Sarah was an expert at eaves-dropping. She seemed to be around to listen in on Abraham’s conversations and even snickered at what she would hear sometimes.

Rebekah, like Sarah, had become a skilled eavesdropper also. When Isaac called his son Esau to him to give him the final family blessing, Rebekah was listening. She immediately acted to counter-act her husbands intentions and devised a plan by which her favorite son, Jacob, would receive the blessing that Isaac intended for Esau.

Families are intended to support each other, not to scheme against each other. Loving is the key word in family relationships, not lying. We’re supposed to complement each other not compete with each other.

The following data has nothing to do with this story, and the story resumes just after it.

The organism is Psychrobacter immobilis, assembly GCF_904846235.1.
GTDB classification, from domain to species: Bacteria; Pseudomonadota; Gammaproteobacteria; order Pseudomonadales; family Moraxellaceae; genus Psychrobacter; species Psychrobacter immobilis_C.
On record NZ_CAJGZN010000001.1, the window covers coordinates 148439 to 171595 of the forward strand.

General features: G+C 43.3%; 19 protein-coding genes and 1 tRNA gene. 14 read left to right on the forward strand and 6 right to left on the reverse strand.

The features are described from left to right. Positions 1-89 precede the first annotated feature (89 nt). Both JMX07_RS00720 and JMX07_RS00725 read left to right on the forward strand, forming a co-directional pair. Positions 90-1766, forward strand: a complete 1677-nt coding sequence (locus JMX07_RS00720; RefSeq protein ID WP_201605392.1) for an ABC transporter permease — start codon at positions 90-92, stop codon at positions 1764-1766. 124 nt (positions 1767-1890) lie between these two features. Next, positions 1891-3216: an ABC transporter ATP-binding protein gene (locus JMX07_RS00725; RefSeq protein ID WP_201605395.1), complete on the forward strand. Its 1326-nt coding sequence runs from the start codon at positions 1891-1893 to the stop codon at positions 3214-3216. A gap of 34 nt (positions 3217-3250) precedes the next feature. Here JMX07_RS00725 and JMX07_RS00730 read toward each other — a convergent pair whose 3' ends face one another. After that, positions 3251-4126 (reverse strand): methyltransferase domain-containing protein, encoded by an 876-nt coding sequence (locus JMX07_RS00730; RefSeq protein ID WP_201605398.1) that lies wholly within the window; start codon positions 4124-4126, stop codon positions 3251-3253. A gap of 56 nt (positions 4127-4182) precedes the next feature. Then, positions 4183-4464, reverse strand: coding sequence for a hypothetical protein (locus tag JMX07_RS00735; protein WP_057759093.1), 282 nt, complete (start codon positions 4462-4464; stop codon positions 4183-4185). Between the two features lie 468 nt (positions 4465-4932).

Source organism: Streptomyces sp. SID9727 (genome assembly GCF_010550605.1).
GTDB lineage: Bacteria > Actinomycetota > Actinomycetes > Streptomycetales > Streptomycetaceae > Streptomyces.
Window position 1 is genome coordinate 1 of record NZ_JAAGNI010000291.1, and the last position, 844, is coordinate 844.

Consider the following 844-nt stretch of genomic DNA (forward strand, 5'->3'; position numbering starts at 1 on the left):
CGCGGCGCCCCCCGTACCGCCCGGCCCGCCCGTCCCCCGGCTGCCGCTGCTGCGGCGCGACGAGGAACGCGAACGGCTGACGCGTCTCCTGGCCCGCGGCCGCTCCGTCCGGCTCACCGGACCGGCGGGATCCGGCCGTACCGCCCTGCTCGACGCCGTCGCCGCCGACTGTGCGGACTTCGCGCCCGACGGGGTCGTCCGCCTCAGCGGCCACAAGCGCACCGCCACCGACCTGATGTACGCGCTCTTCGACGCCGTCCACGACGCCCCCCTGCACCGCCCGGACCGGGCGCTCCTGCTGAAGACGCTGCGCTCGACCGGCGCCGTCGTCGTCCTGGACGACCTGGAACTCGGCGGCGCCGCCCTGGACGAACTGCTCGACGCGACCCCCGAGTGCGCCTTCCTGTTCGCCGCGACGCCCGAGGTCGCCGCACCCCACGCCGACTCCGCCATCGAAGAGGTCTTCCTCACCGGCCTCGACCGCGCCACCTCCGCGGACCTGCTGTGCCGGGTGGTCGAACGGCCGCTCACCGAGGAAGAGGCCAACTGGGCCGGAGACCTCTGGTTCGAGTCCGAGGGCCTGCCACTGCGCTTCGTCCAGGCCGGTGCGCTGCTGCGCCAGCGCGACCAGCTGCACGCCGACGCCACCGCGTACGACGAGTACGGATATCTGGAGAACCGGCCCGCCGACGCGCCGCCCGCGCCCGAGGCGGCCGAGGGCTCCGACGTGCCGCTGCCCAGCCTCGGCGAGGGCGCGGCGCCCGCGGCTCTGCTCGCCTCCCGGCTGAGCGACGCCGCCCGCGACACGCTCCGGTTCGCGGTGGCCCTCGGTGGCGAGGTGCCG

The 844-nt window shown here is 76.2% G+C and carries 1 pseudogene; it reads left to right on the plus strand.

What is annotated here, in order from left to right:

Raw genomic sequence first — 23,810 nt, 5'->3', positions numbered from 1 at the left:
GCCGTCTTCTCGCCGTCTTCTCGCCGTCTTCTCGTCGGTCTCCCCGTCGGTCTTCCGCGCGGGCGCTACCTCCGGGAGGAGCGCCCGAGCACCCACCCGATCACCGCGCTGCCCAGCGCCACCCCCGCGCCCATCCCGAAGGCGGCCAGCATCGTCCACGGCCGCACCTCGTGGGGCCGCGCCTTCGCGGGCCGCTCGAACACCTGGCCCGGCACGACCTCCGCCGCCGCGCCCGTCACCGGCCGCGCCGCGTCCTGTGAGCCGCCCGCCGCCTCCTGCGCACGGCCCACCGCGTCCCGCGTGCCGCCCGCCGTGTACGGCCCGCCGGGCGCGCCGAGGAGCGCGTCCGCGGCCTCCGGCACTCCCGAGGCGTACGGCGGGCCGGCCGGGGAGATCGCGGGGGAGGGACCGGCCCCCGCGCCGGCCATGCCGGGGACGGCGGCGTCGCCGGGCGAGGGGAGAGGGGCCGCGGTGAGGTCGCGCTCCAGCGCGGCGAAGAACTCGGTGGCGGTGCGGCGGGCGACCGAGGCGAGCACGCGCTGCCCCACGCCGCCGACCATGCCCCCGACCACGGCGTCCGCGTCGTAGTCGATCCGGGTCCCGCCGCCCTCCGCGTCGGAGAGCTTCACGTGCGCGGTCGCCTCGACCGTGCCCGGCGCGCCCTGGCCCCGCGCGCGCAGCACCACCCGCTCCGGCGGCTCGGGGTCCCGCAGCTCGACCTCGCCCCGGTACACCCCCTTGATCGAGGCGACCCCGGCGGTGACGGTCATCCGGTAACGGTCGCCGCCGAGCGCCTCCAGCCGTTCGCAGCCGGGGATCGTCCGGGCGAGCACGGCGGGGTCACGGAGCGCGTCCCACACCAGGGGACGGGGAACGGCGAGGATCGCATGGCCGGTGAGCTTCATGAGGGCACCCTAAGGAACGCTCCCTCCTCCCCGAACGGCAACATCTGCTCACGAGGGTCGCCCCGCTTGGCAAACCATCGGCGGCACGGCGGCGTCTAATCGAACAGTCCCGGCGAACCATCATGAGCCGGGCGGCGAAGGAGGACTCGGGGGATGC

Isaac had learned how to deceive from his father, Abraham. I assume that Rebekah learned it from her family as well. We’ll meet Laban, her brother, who is an expert at deceiving. I guess it’s just in the blood.

Yesterday, we saw that Isaac had sinned in the same way his father Abraham had sinned in deceving Abimelek by calling his wife his sister to protect his life. It is in the blood. We have the same blood.

The encouraging thing for Isaac and for you and me is that God forgives our sins. That we inherited the same blood line and struggle with the same propensities, there is still hope for us. God praises Isaac in Hebrews 11, and declares that He “is not ashamed to be called his (Isaac’s) God.”

That’s true with us too. Though we too fall and fail, our God is not ashamed to be called our God. How comforting is that?